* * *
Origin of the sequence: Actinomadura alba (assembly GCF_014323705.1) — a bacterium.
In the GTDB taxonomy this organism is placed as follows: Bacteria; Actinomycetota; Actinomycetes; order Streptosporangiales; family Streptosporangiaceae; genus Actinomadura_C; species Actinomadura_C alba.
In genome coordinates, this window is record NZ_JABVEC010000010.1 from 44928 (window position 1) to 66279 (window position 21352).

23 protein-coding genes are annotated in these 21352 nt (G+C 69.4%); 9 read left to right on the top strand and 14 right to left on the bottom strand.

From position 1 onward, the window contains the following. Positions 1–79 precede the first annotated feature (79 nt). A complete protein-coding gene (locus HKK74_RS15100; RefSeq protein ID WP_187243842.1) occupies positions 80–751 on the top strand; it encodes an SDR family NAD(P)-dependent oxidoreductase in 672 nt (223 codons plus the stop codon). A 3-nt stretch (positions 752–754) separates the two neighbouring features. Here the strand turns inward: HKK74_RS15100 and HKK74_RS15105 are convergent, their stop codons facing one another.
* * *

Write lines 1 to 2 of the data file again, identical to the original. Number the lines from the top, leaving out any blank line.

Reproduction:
Origin of the sequence: Actinomadura alba (assembly GCF_014323705.1) — a bacterium.
In the GTDB taxonomy this organism is placed as follows: Bacteria; Actinomycetota; Actinomycetes; order Streptosporangiales; family Streptosporangiaceae; genus Actinomadura_C; species Actinomadura_C alba.